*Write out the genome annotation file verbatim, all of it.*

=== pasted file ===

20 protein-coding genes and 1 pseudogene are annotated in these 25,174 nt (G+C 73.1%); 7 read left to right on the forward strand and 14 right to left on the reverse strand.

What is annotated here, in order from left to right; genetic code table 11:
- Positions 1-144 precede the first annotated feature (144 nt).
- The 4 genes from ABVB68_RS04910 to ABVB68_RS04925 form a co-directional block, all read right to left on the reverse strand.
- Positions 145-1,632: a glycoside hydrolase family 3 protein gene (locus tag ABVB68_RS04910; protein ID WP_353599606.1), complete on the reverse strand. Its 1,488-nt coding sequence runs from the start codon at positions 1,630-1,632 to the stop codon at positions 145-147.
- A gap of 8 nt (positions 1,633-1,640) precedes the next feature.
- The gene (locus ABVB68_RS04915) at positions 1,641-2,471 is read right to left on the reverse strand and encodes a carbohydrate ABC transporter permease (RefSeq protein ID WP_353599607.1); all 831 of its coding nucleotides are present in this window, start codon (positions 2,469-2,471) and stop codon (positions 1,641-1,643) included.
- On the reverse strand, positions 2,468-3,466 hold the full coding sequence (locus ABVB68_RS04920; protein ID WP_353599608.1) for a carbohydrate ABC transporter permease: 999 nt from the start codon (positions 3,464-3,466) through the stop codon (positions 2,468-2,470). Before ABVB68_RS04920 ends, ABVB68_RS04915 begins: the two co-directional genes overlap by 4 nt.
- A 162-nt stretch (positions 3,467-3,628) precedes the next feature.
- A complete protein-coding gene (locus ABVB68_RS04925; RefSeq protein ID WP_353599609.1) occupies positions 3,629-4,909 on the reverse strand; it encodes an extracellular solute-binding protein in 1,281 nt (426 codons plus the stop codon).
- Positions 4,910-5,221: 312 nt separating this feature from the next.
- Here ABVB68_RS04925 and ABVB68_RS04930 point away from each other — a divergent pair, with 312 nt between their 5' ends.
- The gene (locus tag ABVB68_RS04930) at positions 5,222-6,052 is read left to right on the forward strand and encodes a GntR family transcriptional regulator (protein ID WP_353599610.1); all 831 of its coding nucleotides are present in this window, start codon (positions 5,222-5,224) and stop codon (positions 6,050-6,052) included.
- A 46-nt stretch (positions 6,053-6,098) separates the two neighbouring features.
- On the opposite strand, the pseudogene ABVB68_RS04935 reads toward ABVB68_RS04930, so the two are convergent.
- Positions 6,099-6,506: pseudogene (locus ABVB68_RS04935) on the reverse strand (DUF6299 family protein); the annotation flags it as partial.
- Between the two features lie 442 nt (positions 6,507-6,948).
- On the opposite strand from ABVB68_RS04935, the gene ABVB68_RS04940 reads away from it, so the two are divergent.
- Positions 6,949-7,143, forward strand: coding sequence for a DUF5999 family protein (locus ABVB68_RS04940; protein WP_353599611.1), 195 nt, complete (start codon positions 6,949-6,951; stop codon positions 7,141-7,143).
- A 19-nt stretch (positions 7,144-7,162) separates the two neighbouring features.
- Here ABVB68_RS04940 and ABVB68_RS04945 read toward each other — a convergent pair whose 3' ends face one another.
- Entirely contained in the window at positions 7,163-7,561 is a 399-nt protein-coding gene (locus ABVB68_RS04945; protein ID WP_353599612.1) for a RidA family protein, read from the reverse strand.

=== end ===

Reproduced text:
20 protein-coding genes and 1 pseudogene are annotated in these 25,174 nt (G+C 73.1%); 7 read left to right on the forward strand and 14 right to left on the reverse strand.

What is annotated here, in order from left to right; genetic code table 11:
- Positions 1-144 precede the first annotated feature (144 nt).
- The 4 genes from ABVB68_RS04910 to ABVB68_RS04925 form a co-directional block, all read right to left on the reverse strand.
- Positions 145-1,632: a glycoside hydrolase family 3 protein gene (locus tag ABVB68_RS04910; protein ID WP_353599606.1), complete on the reverse strand. Its 1,488-nt coding sequence runs from the start codon at positions 1,630-1,632 to the stop codon at positions 145-147.
- A gap of 8 nt (positions 1,633-1,640) precedes the next feature.
- The gene (locus ABVB68_RS04915) at positions 1,641-2,471 is read right to left on the reverse strand and encodes a carbohydrate ABC transporter permease (RefSeq protein ID WP_353599607.1); all 831 of its coding nucleotides are present in this window, start codon (positions 2,469-2,471) and stop codon (positions 1,641-1,643) included.
- On the reverse strand, positions 2,468-3,466 hold the full coding sequence (locus ABVB68_RS04920; protein ID WP_353599608.1) for a carbohydrate ABC transporter permease: 999 nt from the start codon (positions 3,464-3,466) through the stop codon (positions 2,468-2,470). Before ABVB68_RS04920 ends, ABVB68_RS04915 begins: the two co-directional genes overlap by 4 nt.
- A 162-nt stretch (positions 3,467-3,628) precedes the next feature.
- A complete protein-coding gene (locus ABVB68_RS04925; RefSeq protein ID WP_353599609.1) occupies positions 3,629-4,909 on the reverse strand; it encodes an extracellular solute-binding protein in 1,281 nt (426 codons plus the stop codon).
- Positions 4,910-5,221: 312 nt separating this feature from the next.
- Here ABVB68_RS04925 and ABVB68_RS04930 point away from each other — a divergent pair, with 312 nt between their 5' ends.
- The gene (locus tag ABVB68_RS04930) at positions 5,222-6,052 is read left to right on the forward strand and encodes a GntR family transcriptional regulator (protein ID WP_353599610.1); all 831 of its coding nucleotides are present in this window, start codon (positions 5,222-5,224) and stop codon (positions 6,050-6,052) included.
- A 46-nt stretch (positions 6,053-6,098) separates the two neighbouring features.
- On the opposite strand, the pseudogene ABVB68_RS04935 reads toward ABVB68_RS04930, so the two are convergent.
- Positions 6,099-6,506: pseudogene (locus ABVB68_RS04935) on the reverse strand (DUF6299 family protein); the annotation flags it as partial.
- Between the two features lie 442 nt (positions 6,507-6,948).
- On the opposite strand from ABVB68_RS04935, the gene ABVB68_RS04940 reads away from it, so the two are divergent.
- Positions 6,949-7,143, forward strand: coding sequence for a DUF5999 family protein (locus ABVB68_RS04940; protein WP_353599611.1), 195 nt, complete (start codon positions 6,949-6,951; stop codon positions 7,141-7,143).
- A 19-nt stretch (positions 7,144-7,162) separates the two neighbouring features.
- Here ABVB68_RS04940 and ABVB68_RS04945 read toward each other — a convergent pair whose 3' ends face one another.
- Entirely contained in the window at positions 7,163-7,561 is a 399-nt protein-coding gene (locus ABVB68_RS04945; protein ID WP_353599612.1) for a RidA family protein, read from the reverse strand.